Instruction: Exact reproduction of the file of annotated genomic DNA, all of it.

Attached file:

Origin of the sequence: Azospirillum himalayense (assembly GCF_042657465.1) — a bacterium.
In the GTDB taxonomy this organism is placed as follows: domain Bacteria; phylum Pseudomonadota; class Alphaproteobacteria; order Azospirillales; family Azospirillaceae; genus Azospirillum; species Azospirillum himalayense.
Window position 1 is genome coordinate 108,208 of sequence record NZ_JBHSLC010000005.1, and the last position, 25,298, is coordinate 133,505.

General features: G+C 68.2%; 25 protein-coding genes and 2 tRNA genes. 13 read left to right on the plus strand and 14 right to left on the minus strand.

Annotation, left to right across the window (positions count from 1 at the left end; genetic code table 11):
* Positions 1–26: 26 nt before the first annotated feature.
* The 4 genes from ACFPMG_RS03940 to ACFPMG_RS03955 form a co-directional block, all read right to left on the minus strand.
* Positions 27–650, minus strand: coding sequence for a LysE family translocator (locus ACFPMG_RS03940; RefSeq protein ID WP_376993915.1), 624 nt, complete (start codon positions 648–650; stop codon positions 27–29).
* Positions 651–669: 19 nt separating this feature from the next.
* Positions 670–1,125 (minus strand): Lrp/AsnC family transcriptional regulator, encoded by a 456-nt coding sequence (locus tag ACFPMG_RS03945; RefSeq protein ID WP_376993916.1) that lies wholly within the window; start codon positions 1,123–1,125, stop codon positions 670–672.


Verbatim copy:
Origin of the sequence: Azospirillum himalayense (assembly GCF_042657465.1) — a bacterium.
In the GTDB taxonomy this organism is placed as follows: domain Bacteria; phylum Pseudomonadota; class Alphaproteobacteria; order Azospirillales; family Azospirillaceae; genus Azospirillum; species Azospirillum himalayense.
Window position 1 is genome coordinate 108,208 of sequence record NZ_JBHSLC010000005.1, and the last position, 25,298, is coordinate 133,505.

General features: G+C 68.2%; 25 protein-coding genes and 2 tRNA genes. 13 read left to right on the plus strand and 14 right to left on the minus strand.

Annotation, left to right across the window (positions count from 1 at the left end; genetic code table 11):
* Positions 1–26: 26 nt before the first annotated feature.
* The 4 genes from ACFPMG_RS03940 to ACFPMG_RS03955 form a co-directional block, all read right to left on the minus strand.
* Positions 27–650, minus strand: coding sequence for a LysE family translocator (locus ACFPMG_RS03940; RefSeq protein ID WP_376993915.1), 624 nt, complete (start codon positions 648–650; stop codon positions 27–29).
* Positions 651–669: 19 nt separating this feature from the next.
* Positions 670–1,125 (minus strand): Lrp/AsnC family transcriptional regulator, encoded by a 456-nt coding sequence (locus tag ACFPMG_RS03945; RefSeq protein ID WP_376993916.1) that lies wholly within the window; start codon positions 1,123–1,125, stop codon positions 670–672.